We are back in Milwaukee where, out my office window, I can see that the enormous red dumpster that has been sitting across the street for months is still there as is the giant tree trunk with its glorious limbs amputated a year ago, my own dystopian still life.
Yesterday, I was looking at the world’s largest freshwater lake. Lake Superior is, if you’ll permit me some elaboration, larger than Vermont, Massachusetts, Rhode Island, Connecticut, and New Hampshire put together. It is an enormous lake with a personality of an ocean – not that I would know, my ocean-going experience being pretty scant – but Superior is calm and glassy and then wild and roaring, usually without warning, which doesn’t matter if you’re just watching from shore. If you are in a boat, that is a different matter. Superior is stunning no matter what time of day or weather or mood you are in. I have photographic evidence.
But, I am not in the U.P. walking alongside that rolling inland sea and watching the massive ships that pass by on the horizon. I am here with the dumpster and the chopped, unsightly stump of a tree, and an overgrown lawn, a porch pocked with peeling paint and the embedded blossoms of deadheaded petunias, a hand railing that wobbles from side to side, a garden that is rife with weeds and bare spots awaiting long-promised transplants, and an across-the-driveway neighbor whose many planks of lumber leaned against his fence will, no doubt, add an unfortunate work-a-man touch to the baby shower I’m giving in just three days.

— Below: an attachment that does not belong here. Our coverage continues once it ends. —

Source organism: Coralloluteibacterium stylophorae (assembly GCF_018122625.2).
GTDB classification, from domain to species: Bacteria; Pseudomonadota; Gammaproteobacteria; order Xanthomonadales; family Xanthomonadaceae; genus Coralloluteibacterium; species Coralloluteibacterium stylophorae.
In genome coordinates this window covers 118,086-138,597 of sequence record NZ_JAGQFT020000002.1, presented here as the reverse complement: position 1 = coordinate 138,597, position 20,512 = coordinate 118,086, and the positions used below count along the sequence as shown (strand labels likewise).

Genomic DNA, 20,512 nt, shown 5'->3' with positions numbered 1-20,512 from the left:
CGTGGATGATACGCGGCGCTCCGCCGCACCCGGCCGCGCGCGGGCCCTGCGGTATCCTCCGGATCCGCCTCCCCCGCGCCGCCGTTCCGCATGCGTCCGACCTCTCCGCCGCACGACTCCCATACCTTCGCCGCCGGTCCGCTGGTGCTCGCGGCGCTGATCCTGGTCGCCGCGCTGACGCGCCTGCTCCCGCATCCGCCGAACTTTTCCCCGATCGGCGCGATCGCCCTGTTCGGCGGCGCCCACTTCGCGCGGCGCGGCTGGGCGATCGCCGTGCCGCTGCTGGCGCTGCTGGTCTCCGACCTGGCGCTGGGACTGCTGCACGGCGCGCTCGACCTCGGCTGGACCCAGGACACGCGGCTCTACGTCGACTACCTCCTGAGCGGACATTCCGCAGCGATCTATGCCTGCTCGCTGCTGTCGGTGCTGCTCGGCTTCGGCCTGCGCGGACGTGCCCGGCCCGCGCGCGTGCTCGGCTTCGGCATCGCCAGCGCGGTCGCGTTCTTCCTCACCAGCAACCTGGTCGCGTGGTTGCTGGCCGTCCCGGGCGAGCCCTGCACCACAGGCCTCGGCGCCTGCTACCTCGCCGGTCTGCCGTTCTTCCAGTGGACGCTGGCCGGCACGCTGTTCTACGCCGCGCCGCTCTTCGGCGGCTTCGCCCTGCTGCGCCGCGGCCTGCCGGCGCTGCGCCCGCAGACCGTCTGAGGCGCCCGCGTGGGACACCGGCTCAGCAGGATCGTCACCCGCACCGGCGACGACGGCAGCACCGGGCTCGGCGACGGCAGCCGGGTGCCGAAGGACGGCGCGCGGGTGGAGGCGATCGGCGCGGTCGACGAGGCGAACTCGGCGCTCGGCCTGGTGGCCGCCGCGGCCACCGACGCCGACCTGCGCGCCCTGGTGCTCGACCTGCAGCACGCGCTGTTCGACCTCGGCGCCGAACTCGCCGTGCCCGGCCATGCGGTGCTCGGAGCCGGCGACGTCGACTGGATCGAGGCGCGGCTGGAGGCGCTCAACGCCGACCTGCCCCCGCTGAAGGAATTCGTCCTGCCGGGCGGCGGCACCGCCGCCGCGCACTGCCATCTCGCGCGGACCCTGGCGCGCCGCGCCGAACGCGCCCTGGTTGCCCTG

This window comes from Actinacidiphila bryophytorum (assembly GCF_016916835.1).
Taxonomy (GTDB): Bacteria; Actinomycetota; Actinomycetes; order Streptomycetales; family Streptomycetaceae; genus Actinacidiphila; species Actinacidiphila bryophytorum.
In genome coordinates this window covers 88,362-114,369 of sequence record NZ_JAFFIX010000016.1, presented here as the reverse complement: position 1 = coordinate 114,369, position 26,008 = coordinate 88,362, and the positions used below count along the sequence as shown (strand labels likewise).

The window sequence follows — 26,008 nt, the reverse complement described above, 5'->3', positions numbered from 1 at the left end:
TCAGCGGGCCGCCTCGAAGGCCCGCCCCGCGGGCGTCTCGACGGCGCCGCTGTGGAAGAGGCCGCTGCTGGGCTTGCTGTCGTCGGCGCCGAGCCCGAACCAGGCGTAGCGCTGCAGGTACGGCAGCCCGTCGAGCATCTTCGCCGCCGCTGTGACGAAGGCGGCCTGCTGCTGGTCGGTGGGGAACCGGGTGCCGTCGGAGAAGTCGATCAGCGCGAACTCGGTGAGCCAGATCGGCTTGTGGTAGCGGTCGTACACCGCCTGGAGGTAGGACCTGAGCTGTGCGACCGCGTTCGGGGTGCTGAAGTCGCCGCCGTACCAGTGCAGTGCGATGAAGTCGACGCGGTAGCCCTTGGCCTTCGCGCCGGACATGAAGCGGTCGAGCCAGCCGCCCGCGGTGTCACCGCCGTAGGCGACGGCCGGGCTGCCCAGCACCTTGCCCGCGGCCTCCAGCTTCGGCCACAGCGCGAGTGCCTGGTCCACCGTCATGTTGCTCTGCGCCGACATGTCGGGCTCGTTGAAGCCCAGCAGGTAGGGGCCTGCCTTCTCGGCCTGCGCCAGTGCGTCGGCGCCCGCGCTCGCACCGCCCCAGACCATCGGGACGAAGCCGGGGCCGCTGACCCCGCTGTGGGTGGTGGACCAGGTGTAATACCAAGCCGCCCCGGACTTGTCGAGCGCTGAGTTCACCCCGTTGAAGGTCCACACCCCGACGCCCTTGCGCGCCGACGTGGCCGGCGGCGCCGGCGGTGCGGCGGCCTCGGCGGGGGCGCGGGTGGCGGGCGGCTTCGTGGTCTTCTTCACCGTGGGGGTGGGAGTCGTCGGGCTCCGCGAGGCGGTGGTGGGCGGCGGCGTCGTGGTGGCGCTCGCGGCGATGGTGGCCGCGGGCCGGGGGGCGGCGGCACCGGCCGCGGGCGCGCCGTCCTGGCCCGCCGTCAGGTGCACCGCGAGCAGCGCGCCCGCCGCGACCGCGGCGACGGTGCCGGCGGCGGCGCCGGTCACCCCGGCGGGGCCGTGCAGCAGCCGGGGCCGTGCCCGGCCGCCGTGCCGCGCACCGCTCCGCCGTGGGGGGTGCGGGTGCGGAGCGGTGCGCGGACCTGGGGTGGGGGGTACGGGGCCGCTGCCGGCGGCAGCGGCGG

“Pobrecito,” my inner adult whispers. “You had to come home from your vacation home and be in the city where there is, God forbid, a dumpster and an ugly tree in your sight? And then, on top of these offenses to the heart and soul, you must clean your house and mow your lawn and give your daughter a baby shower? How will you survive this travail, oh dear one?”
I take my inner adult’s sympathy and roll it around on my tongue like cheap wine. It is all the pity I will get so I savor it.